Standing close to a 430-pound gorilla, his brow furrowed and eyes stern, it’s easy to tense up. However, once you adjust to his sheer size and powerful appearance, it becomes clear that he is actually remarkably calm—peaceful even. What many people don’t realize is that gorillas are naturally quiet and peaceful. They are gentle giants. This is especially true of the geriatric silverback who lives at the Safari Park. Now 51 years old, Winston wins the hearts of all those who come into contact with him—both people and gorillas. His easygoing, kind, and relatable character, combined with his experience, size, and influence, make him a likable and trusted leader of the family troop.
San Diego Zoo Wildlife Alliance is celebrating the birth of two Sumatran tiger cubs—the first of this critically endangered species to be born at the San Diego Zoo Safari Park’s Tull Family Tiger Trail habitat in seven years. Their birth also comes just in time for Global Tiger Day. With only an estimated 400 to 600 Sumatran tigers remaining on Earth, the births are significant in increasing the worldwide population of this tiger species and furthering the nonprofit conservation organization’s ongoing work to conserve them.
San Diego Zoo Wildlife Alliance has announced construction is officially underway on the largest and most transformative project in the San Diego Zoo Safari Park’s 50-year history. The all-new Denny Sanford Elephant Valley will reimagine the heart of the Safari Park, turning the current elephant environment into a dynamic savanna and a place of exploration. Elephant Valley will give guests of all ages the opportunity to connect with elephants like never before, encouraging greater empathy, understanding, and appreciation of this majestic species—and igniting a passion for wildlife.
In the mid-morning hours of July 6, 2023, guests to the San Diego Zoo were treated to a rare and remarkable sight. Red panda Adira entered her outdoor habitat in the Zoo’s Asian Passage with someone new: her small and curious 1-month-old cub. This milestone was immensely significant, as the new cub is the first red panda born at the Zoo since 2006, and this marked the first time staff and guests were able to get a glimpse of the youngster outside its den.
Who can it be now? One look at two of the Safari Park’s newest residents—from their duck-like bills to their short legs, webbed feet, and otter-like tails—and it’s clear there is only one thing they can possibly be: platypuses Ornithorynchus anatinus. Since their debut in November 2019, this species is becoming more familiar to our visitors, and now it’s time to get to know the delightful duo, Birrarung (“Birra,” for short) and Eve.
Veterinarians gave their first exam this morning to four capybaras, members of the world’s largest rodent species, born Monday at the San Diego Zoo. The four capybaras, which weighed between 3.5 and 4 pounds, were born on-exhibit in the Harry and Grace Steele Elephant Odyssey. Capybaras are the world’s largest rodent and are found east of the Andes, on Central and South American riverbanks, beside ponds and in marshes, or wherever standing water is available.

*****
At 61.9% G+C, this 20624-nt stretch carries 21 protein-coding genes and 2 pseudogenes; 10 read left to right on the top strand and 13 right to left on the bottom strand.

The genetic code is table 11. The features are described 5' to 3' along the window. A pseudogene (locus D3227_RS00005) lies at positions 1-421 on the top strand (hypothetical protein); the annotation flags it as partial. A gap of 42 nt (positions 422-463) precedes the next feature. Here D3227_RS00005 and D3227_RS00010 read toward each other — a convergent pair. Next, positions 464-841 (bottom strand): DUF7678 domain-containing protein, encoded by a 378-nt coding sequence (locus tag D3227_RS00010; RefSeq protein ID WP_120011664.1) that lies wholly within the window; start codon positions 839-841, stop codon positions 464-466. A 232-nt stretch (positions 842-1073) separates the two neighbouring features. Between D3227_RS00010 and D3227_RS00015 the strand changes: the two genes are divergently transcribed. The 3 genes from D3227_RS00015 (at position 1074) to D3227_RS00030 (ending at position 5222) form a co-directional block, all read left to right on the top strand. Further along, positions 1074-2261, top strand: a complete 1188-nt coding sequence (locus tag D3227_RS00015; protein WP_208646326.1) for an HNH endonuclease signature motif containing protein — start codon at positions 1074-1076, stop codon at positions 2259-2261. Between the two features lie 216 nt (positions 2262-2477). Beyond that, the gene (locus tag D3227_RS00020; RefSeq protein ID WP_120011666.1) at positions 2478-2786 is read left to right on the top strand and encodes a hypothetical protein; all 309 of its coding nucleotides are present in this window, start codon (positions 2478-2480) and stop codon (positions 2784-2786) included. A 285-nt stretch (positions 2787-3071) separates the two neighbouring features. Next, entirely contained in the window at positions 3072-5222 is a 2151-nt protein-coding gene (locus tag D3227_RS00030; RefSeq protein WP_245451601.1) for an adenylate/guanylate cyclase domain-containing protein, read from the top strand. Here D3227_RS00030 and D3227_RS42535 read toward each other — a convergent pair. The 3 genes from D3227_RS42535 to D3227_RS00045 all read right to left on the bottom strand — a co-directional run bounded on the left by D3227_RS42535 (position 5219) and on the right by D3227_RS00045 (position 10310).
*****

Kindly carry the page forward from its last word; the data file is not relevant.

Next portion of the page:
Butterflies and moths make up one of the largest and most recognizable groups of insects, the Order Lepidoptera. Derived from the ancient Greek words for “scale” and “wing,” the name perfectly describes a key characteristic of moths and butterflies: the tiny, keratin-based scales that cover their wings. Over time, lepidopterists (people who study moths and butterflies) have identified more than 274,000 species—and there are many more to discover.
A baby giraffe, called a calf, can stand up and walk about an hour after it comes into the world, front feet first. At least, it should be able to. That wasn’t the case with Msituni (see-TOO-nee), a giraffe born at the Safari Park February 1, 2022. Matt Kinney, DVM, senior veterinarian at the San Diego Zoo Safari Park, and his team were quick to respond. “Our wildlife care specialists and veterinary team have worked with a number of giraffe calves, and we were quickly able to recognize that this calf needed our help,” he said.
Imagine wandering through the heart of the African savanna, immersed in the sights and sounds of the grasslands. Vistas on either side of the path transport you to a place filled with wonder as you experience up close the sheer majesty of connecting with a herd of African elephants. It’s where wildlife dreams meet reality. It’s the Denny Sanford Elephant Valley at the San Diego Zoo Safari Park.
Seemingly outfitted in sleek tuxedos—from their webbed toes to the tip of their flippers—African penguins are always dressed for the occasion. For Lucas, a four-year old penguin at the San Diego Zoo, snazzy new shoes are taking his dapper look to the next level. However, the rubber and neoprene booties aren’t “statement” shoes. In fact, they’re quite the opposite. Lucas’s new orthopedic footwear could be the key to helping him fit in with his colony.
The Rose Parade gives San Diego Zoo Wildlife Alliance an incredible opportunity to bring our conservation message of hope to a global audience, empowering viewers to join us in making a meaningful difference for wildlife, people, and the planet we all share. Through this larger-than-life storytelling opportunity, we spark the imagination and touch the hearts of countless allies around the globe, inviting them to save, protect, and care for wildlife worldwide and to join us in our commitment to a world where all life thrives.
From up-close encounters with a myriad of wondrous wildlife, to the treehouse and “splashy” water play area, the San Diego Zoo’s Wildlife Explorers Basecamp isn’t meant to be seen—it’s to be experienced. The most significant expansion in the Zoo’s 106-year history, this immersive new world takes you into four unique ecosystems— and introduces you to the species that call them home.